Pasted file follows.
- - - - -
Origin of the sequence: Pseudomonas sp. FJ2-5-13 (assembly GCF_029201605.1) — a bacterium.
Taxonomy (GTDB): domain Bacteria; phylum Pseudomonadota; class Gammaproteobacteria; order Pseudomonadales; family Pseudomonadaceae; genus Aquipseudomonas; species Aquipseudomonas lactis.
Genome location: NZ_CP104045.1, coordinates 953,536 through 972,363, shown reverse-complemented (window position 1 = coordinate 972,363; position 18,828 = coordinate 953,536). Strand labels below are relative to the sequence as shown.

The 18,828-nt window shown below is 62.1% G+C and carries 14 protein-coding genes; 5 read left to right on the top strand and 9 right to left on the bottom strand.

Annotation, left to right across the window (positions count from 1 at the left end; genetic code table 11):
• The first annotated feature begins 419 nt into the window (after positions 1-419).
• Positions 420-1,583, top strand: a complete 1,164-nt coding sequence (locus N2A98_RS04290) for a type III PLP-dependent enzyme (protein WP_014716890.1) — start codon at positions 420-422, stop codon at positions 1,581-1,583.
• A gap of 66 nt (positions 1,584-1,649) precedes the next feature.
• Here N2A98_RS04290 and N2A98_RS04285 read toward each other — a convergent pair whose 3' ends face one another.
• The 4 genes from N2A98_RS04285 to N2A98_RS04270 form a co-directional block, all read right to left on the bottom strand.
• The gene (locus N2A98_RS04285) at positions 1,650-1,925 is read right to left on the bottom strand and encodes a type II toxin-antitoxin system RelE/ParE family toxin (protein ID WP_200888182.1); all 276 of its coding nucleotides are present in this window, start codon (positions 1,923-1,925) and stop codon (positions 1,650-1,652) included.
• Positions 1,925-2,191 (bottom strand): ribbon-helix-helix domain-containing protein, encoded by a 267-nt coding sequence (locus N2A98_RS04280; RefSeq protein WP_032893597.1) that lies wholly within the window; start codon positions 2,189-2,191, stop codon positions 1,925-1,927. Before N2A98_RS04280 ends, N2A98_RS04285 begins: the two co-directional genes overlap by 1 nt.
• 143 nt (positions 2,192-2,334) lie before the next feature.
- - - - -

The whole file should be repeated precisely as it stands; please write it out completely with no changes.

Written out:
Origin of the sequence: Pseudomonas sp. FJ2-5-13 (assembly GCF_029201605.1) — a bacterium.
Taxonomy (GTDB): domain Bacteria; phylum Pseudomonadota; class Gammaproteobacteria; order Pseudomonadales; family Pseudomonadaceae; genus Aquipseudomonas; species Aquipseudomonas lactis.
Genome location: NZ_CP104045.1, coordinates 953,536 through 972,363, shown reverse-complemented (window position 1 = coordinate 972,363; position 18,828 = coordinate 953,536). Strand labels below are relative to the sequence as shown.

The 18,828-nt window shown below is 62.1% G+C and carries 14 protein-coding genes; 5 read left to right on the top strand and 9 right to left on the bottom strand.

Annotation, left to right across the window (positions count from 1 at the left end; genetic code table 11):
• The first annotated feature begins 419 nt into the window (after positions 1-419).
• Positions 420-1,583, top strand: a complete 1,164-nt coding sequence (locus N2A98_RS04290) for a type III PLP-dependent enzyme (protein WP_014716890.1) — start codon at positions 420-422, stop codon at positions 1,581-1,583.
• A gap of 66 nt (positions 1,584-1,649) precedes the next feature.
• Here N2A98_RS04290 and N2A98_RS04285 read toward each other — a convergent pair whose 3' ends face one another.
• The 4 genes from N2A98_RS04285 to N2A98_RS04270 form a co-directional block, all read right to left on the bottom strand.
• The gene (locus N2A98_RS04285) at positions 1,650-1,925 is read right to left on the bottom strand and encodes a type II toxin-antitoxin system RelE/ParE family toxin (protein ID WP_200888182.1); all 276 of its coding nucleotides are present in this window, start codon (positions 1,923-1,925) and stop codon (positions 1,650-1,652) included.
• Positions 1,925-2,191 (bottom strand): ribbon-helix-helix domain-containing protein, encoded by a 267-nt coding sequence (locus N2A98_RS04280; RefSeq protein WP_032893597.1) that lies wholly within the window; start codon positions 2,189-2,191, stop codon positions 1,925-1,927. Before N2A98_RS04280 ends, N2A98_RS04285 begins: the two co-directional genes overlap by 1 nt.
• 143 nt (positions 2,192-2,334) lie before the next feature.